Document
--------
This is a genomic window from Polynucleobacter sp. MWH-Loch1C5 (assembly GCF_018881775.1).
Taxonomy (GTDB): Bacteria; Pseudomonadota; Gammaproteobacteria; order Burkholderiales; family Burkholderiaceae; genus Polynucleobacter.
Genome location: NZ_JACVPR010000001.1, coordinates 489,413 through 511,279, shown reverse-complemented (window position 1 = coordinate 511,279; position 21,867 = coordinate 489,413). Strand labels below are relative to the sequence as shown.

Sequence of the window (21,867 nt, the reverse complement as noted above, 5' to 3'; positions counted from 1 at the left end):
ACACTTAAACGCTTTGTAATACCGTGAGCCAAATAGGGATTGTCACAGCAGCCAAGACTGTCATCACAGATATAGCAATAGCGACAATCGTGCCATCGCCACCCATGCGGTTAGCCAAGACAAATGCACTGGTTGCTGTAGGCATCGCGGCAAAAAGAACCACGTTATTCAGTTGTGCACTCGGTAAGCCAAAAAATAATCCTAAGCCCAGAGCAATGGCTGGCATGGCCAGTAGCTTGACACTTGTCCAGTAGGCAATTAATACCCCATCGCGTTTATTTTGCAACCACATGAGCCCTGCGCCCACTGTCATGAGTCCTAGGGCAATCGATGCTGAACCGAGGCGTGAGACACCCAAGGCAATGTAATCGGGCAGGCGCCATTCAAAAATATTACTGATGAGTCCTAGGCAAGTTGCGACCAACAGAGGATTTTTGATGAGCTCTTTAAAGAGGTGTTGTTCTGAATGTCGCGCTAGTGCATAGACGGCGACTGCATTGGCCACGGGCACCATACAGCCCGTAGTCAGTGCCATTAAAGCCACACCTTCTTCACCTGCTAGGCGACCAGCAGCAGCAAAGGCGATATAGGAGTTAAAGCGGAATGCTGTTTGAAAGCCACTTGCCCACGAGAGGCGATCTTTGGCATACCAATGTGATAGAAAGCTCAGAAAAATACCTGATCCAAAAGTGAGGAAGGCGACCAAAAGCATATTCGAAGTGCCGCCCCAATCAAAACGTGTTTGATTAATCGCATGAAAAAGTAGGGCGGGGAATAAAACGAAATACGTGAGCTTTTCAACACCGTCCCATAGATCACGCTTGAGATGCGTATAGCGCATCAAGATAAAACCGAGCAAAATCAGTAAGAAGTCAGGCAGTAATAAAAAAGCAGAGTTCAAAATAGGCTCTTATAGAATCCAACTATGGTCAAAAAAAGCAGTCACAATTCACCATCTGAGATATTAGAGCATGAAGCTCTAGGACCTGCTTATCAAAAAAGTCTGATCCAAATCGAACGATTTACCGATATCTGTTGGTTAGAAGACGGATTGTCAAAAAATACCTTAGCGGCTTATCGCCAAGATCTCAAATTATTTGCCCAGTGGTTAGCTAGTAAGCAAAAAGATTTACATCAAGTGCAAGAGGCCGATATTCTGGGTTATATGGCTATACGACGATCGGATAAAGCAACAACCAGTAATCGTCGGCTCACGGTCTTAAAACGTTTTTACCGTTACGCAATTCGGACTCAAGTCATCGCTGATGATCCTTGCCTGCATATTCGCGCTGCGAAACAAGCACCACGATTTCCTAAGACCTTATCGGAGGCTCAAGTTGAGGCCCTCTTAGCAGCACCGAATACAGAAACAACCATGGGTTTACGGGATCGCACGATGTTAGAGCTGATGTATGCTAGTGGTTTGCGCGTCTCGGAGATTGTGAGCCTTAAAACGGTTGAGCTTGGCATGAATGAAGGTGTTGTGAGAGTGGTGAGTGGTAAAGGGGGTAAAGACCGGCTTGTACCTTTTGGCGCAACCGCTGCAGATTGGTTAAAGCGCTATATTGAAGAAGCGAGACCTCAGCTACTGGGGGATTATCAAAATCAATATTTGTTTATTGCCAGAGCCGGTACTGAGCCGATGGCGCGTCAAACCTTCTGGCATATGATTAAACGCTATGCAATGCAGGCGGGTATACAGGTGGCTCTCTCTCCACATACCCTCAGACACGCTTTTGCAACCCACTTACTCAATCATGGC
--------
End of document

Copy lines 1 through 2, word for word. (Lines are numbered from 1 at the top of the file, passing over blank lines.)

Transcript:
This is a genomic window from Polynucleobacter sp. MWH-Loch1C5 (assembly GCF_018881775.1).
Taxonomy (GTDB): Bacteria; Pseudomonadota; Gammaproteobacteria; order Burkholderiales; family Burkholderiaceae; genus Polynucleobacter.